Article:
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The Vagrant Gift

by Ariel Kane


At age 14 I was a willowy little thing with long blonde hair and braces. Not yet old enough to drive, I was grown-up enough to ride the bus from our town of Gresham, Oregon to downtown Portland for my orthodontist appointments. I liked going to Portland - it made me feel worldly and mature. On the way home I frequently stopped at the street corner flower vendors for a bunch of bright mini carnations to bring back for a teacher or the school librarian – just a little gift to give something back to those who were investing in me.

But on one bright spring day, I got a gift of my own from one of the most surprising sources. After my appointment, my braces newly tightened, I sauntered downtown several blocks to stand on the street where the bus back to Gresham came by every 20 minutes. Even now, more than 3 decades later I can still recall the bounce in my step and how the day felt so crisp and clean and ripe. I was dressed in blue chinos, a gauzy white button down peasant shirt and my "Blue Uglies". My Blue Uglies were a pair of ankle-high lace up blue suede shoes with crepe soles that I wore every day – rain or shine. They were my favorite shoes, my lucky shoes and to my Mom’s chagrin, in my opinion my only shoes of any worth.

I recall that on this day, I breezed down the 6 blocks to my corner which was situated close to the river, bordering on a slightly seedier section of town. When I arrived, I leaned my back against the sun-warmed window, rested one foot against its sill and relaxed in the sunlight. I could feel my hair down my back and I felt at ease, beautiful and as if I was in synch with the world.

As I reclined waiting for the bus, I noticed a vagrant ambling up the next block. As he crossed the street and headed my way, I felt curiously calm. He was a young man, probably early 20’s, carrying a bottle in a brown paper bag. His pants were frayed, his old tan corduroy jacket had the cuffs rolled up, his light brown hair scruffy. As he came my direction he repeatedly stopped folks on the street to ask them if they had a bottle opener. Each individual he greeted veered left or right or backed up into shops with open doors so as to avoid this man. I remember thinking that something in this picture just wasn’t right. This street person evoked such a strong reaction from passersby but he seemed to be non-threatening. Of course I was a teen and as such perhaps I didn’t register the real danger but I felt as if much of his actions were for show, or shock value or almost as if it was a costume he had adorned. I had no doubt that this young man was indeed a vagrant but somehow there seemed more to him than met the eye.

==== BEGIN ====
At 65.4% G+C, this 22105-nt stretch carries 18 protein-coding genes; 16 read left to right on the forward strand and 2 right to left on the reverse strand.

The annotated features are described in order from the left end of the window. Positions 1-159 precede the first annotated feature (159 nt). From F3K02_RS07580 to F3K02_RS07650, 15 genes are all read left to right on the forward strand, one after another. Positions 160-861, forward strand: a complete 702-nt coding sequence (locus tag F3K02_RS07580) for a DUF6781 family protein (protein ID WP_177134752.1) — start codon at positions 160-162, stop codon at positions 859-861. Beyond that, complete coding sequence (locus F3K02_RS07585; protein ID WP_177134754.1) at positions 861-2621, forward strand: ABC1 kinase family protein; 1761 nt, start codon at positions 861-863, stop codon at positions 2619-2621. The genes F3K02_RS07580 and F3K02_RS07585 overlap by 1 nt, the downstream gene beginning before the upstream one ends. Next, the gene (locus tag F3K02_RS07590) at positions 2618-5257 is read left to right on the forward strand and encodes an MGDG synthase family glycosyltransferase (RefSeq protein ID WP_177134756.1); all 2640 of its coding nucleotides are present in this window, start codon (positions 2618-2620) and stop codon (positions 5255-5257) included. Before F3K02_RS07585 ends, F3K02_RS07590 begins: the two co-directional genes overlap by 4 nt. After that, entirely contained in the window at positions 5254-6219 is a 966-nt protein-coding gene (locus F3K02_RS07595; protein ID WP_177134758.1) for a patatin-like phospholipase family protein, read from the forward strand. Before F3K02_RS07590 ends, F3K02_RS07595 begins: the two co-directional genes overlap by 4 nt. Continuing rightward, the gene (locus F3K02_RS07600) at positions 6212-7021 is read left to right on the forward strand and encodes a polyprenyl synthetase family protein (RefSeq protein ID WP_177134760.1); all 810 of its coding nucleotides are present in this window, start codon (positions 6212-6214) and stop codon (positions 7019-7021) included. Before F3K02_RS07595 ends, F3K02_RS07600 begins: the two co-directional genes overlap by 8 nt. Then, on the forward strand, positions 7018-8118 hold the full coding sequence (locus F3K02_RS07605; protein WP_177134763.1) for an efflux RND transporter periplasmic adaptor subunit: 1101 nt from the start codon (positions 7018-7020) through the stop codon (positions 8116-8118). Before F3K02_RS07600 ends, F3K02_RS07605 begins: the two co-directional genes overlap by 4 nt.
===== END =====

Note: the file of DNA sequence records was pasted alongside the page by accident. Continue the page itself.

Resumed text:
The fellow continued my way, repelling people left and right and as he moved past me, I was reclining in a perfect beam of sunlight shafting between the clouds. Suddenly he stopped, turned his head, brown eyes steadily on mine he said, "Do me a favor. Just promise me you will never rip anybody off."

Without thinking, I answered, "OK. I promise."

And there it was, a promise to a person I didn’t even know that I would never steal from anyone. My gaze hit the pavement. In a flash I recalled the two times I had stolen. Once, I had taken less than a dollar’s worth of candy from Safeway. Another time, my girlfriend Judy and I had lifted a piece of red fabric with little white dots from a local store which she had then turned into a halter top which I had happily worn. Suddenly I didn’t feel so happy about that top.

I instinctively knew there was more to the story of this young man. Had innocent little childhood pranks of his own led him to where he was today? I looked up to watch him continue down the street but incredible as it seemed he was gone. I jumped away from the wall. No way could he have made the trip to the corner in that moment when my eyes were averted. I ran down the block, checking in each store as I passed. I made it to the corner and looked left and right but the mysterious young man in the tattered clothes, with the bottle of beer had vanished.

Slowly I returned to the bus stop. My young mind was awhirl with possibilities: Had I actually been lost in thought? – no it was only a moment. Was he an angel? Maybe someone sent by God with a message that I could ignore at my peril.

Whatever the reason his words and my promise made an impact that is felt even to this day. The following week, I went to Safeway and gave them the 87 cents I owed, telling the manager I owed them for candy for which I hadn’t paid. I went to that little store and told them the truth. I paid the $1.17 for that piece of fabric and had them wrap the receipt as a gift. I gave the package to Judy, telling her I was done stealing and that I had paid our debt. Not too long ago a teller at the grocery store under charged me for the items in my cart and I made sure he put it through again at the appropriate rate.

The promise I made to this man, and myself is not one I have difficulty keeping. Perhaps he was an angel. Perhaps he was just a fellow who had lost his way and didn’t want a pretty young girl to follow in his footsteps. All I know is that I am grateful for his advice. Being honest belongs to that clean crisp spring day of my youth. It keeps things clean and crisp even now.

Since 1987, internationally acclaimed authors, seminar leaders, and business consultants Ariel and Shya Kane have acted as guides, leading people through the swamp of the mind into the clarity and brilliance of the moment. To find out more about the Kanes and their Transformational Community or to sign up to receive their article of the month, visit their website at: www.TransformationMadeEasy.com


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